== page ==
Not a single human face upon the ‘ big board ‘, not a single thought that this frenzy of buying and selling affected the dignity of real human beings at the end of the day as they were ‘ downsized ‘ while the cost of bread rose, interest on their mortgage rose, the corner store closed because the big box store a few blocks over now controlled things.

Money, money, money.

For thirty pieces of it you can buy and sell the Innocent One.

I returned to my office after that lunch time visit to the trading floor, returned to my work transferring billions in stocks and bonds from one buyer to another, one seller to another, and watched one town rejoice while another sank deeper into emptiness.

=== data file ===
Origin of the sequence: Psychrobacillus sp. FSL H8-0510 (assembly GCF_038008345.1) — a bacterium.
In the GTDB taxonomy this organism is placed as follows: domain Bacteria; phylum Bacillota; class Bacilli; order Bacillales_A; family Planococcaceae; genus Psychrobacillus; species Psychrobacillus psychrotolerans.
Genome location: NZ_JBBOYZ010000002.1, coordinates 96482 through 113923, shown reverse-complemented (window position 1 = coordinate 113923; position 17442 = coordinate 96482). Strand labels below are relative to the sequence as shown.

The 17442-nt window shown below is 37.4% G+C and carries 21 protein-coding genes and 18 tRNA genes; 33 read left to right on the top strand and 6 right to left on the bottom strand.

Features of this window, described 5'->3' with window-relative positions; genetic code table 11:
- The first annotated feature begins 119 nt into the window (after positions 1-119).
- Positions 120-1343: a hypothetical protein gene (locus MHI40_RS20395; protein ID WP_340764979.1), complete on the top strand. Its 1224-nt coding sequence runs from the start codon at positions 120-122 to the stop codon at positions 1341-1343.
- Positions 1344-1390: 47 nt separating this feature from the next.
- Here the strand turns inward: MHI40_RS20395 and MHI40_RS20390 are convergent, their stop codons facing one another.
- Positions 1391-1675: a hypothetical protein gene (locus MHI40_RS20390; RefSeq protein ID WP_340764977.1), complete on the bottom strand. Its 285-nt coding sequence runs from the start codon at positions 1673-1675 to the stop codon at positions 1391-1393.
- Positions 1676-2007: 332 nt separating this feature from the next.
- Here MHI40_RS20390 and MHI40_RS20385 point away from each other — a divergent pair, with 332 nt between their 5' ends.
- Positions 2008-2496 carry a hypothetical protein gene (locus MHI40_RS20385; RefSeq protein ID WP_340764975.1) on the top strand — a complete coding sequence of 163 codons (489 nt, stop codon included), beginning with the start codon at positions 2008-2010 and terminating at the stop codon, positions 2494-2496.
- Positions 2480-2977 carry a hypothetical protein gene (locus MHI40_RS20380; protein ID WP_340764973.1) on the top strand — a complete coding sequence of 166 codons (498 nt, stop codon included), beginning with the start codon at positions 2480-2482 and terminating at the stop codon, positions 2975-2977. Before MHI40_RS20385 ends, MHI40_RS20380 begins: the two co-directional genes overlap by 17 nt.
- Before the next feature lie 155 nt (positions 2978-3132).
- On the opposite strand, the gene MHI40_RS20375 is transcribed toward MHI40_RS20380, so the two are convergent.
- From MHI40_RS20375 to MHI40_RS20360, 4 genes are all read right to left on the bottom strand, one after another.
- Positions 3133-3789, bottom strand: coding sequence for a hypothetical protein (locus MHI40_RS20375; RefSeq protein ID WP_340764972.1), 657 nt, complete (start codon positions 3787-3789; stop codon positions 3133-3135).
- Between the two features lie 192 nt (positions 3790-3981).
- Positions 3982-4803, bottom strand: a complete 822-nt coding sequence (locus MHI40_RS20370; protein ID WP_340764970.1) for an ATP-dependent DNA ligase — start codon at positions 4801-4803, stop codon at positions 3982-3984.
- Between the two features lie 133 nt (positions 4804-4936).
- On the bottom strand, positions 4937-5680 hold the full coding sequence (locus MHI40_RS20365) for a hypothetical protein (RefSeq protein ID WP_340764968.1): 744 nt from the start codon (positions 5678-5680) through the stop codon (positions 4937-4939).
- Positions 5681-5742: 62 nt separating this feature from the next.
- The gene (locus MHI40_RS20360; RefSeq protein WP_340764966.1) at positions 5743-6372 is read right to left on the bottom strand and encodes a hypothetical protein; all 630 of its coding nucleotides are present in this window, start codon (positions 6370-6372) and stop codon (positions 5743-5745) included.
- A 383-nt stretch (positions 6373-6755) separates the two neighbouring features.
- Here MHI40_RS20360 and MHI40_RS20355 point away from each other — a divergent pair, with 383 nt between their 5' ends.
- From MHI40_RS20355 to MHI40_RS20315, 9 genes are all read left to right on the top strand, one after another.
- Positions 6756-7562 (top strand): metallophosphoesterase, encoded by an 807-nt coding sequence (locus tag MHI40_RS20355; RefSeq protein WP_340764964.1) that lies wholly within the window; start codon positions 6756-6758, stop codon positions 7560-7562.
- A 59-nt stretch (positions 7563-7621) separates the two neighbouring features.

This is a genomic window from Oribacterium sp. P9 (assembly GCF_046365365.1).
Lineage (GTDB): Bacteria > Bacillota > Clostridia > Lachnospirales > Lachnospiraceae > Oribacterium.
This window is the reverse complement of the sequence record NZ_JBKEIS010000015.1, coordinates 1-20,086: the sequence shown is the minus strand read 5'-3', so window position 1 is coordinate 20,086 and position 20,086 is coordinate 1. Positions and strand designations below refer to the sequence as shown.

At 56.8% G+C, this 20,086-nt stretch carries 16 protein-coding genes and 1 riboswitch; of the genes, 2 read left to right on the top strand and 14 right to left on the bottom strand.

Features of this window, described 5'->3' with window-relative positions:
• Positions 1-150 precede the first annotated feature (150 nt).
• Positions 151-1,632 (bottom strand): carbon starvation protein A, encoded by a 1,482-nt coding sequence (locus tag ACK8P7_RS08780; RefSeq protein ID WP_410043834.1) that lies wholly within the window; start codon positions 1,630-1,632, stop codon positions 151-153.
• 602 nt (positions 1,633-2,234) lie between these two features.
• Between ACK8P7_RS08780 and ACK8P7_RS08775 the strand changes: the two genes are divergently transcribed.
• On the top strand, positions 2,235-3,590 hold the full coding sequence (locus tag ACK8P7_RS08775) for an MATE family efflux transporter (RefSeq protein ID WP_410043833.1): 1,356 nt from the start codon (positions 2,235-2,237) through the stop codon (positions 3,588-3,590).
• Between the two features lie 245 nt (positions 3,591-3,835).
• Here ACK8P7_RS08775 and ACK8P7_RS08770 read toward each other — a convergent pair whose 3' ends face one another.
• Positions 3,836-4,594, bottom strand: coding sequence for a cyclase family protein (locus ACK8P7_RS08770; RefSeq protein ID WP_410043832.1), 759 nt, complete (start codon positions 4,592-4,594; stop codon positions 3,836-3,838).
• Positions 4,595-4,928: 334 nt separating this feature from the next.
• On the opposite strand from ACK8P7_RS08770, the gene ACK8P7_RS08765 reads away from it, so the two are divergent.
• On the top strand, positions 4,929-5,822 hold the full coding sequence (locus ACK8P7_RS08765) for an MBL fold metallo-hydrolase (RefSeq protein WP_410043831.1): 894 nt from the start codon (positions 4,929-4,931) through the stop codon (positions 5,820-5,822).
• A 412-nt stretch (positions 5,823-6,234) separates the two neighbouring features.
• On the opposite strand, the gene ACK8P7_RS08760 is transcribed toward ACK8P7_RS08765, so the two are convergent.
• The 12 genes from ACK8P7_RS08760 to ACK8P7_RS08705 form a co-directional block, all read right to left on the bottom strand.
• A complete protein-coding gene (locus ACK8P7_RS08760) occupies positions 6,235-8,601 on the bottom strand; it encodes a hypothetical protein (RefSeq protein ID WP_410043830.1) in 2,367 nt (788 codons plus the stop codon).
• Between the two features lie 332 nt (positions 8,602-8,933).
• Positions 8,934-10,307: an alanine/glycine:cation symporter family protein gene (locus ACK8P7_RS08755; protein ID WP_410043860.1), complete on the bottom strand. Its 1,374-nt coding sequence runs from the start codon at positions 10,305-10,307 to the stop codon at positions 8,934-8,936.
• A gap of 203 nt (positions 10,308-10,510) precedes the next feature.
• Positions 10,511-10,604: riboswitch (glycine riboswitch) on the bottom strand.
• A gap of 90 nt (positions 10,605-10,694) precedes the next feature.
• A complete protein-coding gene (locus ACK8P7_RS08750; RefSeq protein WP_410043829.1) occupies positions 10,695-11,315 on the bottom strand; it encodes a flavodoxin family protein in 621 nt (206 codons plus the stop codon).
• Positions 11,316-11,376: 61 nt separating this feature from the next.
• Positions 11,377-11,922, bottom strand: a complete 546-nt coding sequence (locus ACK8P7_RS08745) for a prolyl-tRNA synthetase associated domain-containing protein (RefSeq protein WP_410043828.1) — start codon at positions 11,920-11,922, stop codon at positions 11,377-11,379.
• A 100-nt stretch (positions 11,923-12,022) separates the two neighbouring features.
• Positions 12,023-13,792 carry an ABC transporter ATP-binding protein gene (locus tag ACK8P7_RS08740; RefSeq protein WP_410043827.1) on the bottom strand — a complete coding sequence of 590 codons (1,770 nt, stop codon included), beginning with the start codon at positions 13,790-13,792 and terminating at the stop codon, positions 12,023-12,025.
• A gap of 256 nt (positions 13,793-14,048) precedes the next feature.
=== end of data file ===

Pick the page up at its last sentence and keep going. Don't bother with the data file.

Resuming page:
Something stirred in my heart that end of day as I was putting things away at my desk.

My heart saw the disposable worker, the frenetic trader, the corporate captain, the holder of stocks as not unlike myself — each of us wondering who and why, from whence to where, and fearing the answer as much as the question.

I understand now what my heart was seeing, and feeling, as a fragment of love –but I quickly dismissed it.

The Holy Spirit would have to prod deeper before I would look into the light, listen to what He was speaking to my heart.

But it was another fragment and they were — no doubt by Our Blessed Mother — being gathered into the basket of my heart.

Money, to the degree that I was making it in those days, became a problem for me for a time.

It became something of a burden, especially as I blithely walked past the seemingly constantly growing number of homeless and panhandlers.

Initially I was determined to cling to my new found money, after all I needed things, didn’t I. Besides if I gave to one person, what about the next. And the next.